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The use of video materials in distance education dates back to a long time when instruction in the correspondence education generation was dispensed through black and white television programs. Developments in Information and Communication Technology (ICT) and the Internet have re-energized the use of video as instructional materials. There is little doubt that video materials stimulate interest in learners: they have the potential to catch student attention as well as enhance retention. In distance education, the use of the educational video depends on the type of program and the type of audience. With regard to courses that require observation as a part of learning, like in a medical course or a course in the arts or geology, for instance, video supplements are highly recommended. On the other hand, for some audiences, especially those that are less literate, educational videos are of special value because they illustrate the cognitive material in visually interesting ways that enhance learner engagement. While the educational video is a powerful medium for capturing and holding attention and for conveying impressions (Moore & Kearsley, 2003, p.77), many erroneous perceptions have robbed it of the place it should have held in distance education. With the advent of the Open Educational Resource (OER) movement, releasing educational videos under specific open licenses make them accessible to more individuals and institutions. However, despite their nearly ubiquitous presence and attraction as potentially effective learning materials, there are several challenges that must be addressed before they can be accessed confidently.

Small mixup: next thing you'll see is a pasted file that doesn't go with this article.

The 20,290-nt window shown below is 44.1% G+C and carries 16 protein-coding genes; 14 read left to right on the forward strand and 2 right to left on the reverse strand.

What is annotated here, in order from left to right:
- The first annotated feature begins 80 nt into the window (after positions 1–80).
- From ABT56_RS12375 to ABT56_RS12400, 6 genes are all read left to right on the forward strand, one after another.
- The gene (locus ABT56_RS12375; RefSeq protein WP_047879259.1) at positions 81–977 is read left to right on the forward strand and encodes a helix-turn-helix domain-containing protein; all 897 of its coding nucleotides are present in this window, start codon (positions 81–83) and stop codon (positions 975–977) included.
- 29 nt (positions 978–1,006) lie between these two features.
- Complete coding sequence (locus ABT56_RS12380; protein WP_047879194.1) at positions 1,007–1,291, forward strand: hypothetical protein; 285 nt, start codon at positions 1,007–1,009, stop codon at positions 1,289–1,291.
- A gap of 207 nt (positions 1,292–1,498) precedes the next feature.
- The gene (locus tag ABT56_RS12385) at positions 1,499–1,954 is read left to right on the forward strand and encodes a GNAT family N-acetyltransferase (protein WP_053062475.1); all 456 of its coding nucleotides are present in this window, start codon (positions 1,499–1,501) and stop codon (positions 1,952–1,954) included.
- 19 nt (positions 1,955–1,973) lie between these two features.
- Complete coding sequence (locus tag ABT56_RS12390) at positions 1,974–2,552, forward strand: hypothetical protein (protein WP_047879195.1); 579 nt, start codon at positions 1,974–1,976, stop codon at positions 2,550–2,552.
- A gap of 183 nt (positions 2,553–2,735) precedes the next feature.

dc.titleIs old technology out? Challenges in developing open educational videos?en_US

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